Wow, I miss my grandparents.

This review previously appeared in "ICON" and is reprinted with permission. (Thanks, Trina.)


This year the multiplex offered two releases timed for Valentine's Day: The Vow, a scented candle of a movie with The Notebook's stale aroma, and This Means War, an adrenaline-laced romance from the auteur behind Charlie's Angels that for some reason starred Reese Witherspoon. (I did not see the second movie. Witherspoon's confused expression in the previews struck me as a dire warning.)

The more adult date movies, stuff like An Officer and a Gentleman or Out of Sight, are hard to find these days. As Mark Harris lamented in his brilliant essay for GQ, "The Day the Movies Died," a trip to the neighborhood movie house once meant that "adults were treated as adults rather than as overgrown children hell-bent on enshrining their own arrested development." Grown-up crowd pleasers have been shelved for can't-miss, profit-generating products aimed at shiny new things. Which would explain why Witherspoon, who turns 36 in March, still chases the youth vote.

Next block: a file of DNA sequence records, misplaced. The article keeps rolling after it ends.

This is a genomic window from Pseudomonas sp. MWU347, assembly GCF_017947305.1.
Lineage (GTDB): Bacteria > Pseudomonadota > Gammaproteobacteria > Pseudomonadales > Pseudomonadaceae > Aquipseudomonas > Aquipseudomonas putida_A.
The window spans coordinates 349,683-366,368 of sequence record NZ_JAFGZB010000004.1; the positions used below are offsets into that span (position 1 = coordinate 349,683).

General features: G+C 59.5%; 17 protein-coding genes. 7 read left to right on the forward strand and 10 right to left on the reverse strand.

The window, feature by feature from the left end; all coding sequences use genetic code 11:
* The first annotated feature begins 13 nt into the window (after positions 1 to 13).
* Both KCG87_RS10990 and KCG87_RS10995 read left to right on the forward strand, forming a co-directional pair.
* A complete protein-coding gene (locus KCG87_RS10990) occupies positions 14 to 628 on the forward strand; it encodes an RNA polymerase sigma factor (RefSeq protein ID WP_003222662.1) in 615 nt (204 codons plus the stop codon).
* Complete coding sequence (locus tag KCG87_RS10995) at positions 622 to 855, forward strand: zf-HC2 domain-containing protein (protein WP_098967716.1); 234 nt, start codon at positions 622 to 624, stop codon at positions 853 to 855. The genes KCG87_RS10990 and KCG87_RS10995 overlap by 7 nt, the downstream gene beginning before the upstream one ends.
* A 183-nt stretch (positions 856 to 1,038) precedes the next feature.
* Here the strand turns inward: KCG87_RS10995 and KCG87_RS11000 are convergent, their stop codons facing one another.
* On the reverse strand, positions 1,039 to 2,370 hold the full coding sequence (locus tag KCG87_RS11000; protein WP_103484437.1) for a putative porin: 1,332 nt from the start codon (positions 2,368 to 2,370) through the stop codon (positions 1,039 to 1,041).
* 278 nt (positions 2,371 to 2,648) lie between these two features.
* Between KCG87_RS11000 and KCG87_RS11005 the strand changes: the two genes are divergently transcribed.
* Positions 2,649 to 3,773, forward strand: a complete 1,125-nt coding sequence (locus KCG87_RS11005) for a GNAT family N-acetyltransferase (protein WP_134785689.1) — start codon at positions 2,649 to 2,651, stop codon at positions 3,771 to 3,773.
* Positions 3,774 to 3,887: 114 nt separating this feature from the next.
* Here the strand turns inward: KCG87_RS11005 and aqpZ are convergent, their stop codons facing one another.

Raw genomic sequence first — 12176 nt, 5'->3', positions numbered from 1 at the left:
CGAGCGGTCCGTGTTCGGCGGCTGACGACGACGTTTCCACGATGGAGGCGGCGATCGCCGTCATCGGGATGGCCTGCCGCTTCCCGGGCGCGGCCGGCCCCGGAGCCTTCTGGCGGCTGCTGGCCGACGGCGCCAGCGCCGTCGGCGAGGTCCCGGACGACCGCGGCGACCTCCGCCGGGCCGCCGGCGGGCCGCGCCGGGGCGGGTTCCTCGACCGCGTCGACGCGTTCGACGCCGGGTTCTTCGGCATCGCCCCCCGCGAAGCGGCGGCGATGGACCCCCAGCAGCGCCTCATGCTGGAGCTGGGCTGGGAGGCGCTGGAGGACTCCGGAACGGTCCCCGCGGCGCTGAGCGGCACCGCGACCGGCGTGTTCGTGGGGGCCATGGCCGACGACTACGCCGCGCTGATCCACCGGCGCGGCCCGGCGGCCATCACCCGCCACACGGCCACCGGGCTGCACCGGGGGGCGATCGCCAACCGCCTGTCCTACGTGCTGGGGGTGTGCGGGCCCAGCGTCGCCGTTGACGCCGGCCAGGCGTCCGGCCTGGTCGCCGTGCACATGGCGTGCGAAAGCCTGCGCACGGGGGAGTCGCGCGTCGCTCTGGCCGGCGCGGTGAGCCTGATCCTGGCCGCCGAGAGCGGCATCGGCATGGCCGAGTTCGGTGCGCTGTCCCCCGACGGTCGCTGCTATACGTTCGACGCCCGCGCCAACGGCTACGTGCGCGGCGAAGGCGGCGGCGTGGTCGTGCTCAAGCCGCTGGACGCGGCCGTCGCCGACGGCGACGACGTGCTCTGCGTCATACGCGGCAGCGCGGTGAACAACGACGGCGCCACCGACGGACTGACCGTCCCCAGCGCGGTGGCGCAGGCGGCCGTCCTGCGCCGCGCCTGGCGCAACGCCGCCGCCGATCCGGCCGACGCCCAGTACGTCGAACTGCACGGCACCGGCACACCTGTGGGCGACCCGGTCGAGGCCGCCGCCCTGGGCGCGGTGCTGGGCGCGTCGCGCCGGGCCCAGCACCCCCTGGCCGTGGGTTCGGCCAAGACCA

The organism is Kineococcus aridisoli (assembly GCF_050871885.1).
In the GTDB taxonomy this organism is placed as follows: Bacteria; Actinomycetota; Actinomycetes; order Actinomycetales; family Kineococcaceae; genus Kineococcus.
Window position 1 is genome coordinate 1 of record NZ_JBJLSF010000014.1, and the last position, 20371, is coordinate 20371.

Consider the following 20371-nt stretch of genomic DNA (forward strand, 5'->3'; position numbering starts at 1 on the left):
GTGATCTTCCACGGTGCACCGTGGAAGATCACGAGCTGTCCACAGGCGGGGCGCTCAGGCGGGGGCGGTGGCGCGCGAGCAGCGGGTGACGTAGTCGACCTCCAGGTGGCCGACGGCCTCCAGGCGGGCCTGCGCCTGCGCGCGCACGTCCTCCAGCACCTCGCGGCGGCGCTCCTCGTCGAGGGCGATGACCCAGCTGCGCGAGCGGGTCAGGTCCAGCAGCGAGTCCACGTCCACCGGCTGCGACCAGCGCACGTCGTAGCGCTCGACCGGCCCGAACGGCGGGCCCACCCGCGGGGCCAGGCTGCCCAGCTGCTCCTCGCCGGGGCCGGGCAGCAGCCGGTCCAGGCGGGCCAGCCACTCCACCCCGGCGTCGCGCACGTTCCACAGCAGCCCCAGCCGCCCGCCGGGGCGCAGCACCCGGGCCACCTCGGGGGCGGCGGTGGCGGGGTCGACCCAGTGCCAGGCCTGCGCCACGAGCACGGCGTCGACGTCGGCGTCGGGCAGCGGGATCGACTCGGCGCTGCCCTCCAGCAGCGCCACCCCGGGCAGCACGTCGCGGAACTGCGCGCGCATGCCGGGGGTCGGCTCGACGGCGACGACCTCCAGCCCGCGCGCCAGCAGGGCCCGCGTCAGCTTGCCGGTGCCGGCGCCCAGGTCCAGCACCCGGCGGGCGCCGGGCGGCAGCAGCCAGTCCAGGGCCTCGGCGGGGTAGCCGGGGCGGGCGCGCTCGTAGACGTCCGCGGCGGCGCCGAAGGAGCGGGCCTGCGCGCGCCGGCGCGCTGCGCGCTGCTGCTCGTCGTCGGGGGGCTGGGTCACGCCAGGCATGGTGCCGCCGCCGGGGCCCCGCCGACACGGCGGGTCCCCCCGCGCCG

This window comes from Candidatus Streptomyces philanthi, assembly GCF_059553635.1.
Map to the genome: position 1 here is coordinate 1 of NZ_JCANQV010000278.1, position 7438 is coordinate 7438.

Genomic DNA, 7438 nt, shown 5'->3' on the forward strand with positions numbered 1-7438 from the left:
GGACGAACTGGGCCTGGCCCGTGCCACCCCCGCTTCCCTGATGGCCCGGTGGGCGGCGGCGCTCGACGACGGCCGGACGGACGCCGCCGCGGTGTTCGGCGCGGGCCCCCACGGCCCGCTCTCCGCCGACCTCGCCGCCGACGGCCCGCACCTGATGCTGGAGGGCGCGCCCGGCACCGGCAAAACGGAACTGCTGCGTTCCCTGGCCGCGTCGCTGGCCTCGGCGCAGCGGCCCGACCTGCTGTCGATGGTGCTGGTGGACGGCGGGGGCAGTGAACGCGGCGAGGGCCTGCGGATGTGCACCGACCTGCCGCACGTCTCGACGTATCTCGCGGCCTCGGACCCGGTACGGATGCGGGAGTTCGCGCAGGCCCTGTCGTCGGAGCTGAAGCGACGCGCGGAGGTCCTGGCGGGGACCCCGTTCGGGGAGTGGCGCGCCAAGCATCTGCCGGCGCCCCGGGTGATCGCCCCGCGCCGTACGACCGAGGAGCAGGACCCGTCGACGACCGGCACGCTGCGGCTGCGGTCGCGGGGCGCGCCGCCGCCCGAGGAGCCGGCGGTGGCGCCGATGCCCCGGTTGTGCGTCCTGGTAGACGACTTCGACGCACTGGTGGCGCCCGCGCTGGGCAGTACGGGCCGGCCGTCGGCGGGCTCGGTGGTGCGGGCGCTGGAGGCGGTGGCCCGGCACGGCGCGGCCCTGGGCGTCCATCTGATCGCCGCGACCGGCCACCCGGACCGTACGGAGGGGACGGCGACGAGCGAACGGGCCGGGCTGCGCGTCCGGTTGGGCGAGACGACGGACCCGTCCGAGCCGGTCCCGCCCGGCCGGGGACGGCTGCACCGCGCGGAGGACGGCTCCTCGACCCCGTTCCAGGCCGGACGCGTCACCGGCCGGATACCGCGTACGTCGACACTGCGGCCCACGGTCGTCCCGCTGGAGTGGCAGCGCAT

Those factors have contributed to Salmon Fishing in the Yemen, an adaptation of Paul Torday's novel, opening in the anonymous month of March. The movie is a throwback in the best possible way, featuring adults with problems that can't be solved by special effects or wardrobe changes. Directed with uncharacteristic restraint by Lasse Hallström, who ripped out our heartstrings with Chocolat and The Cider House Rules, his latest film surprises us with its lack of saccharine guile.

Events begin when young consultant Harriet Chetwode-Talbot (Emily Blunt) reaches out to Dr. Alfred Jones (Ewan McGregor), Britain's fisheries expert, on behalf of her wealthy client, a sheikh who wants to introduce salmon fishing to Yemen. Harriet believes this will improve "Anglo-Yemeni relations." Alfred immediately dismisses the project as "fundamentally unfeasible."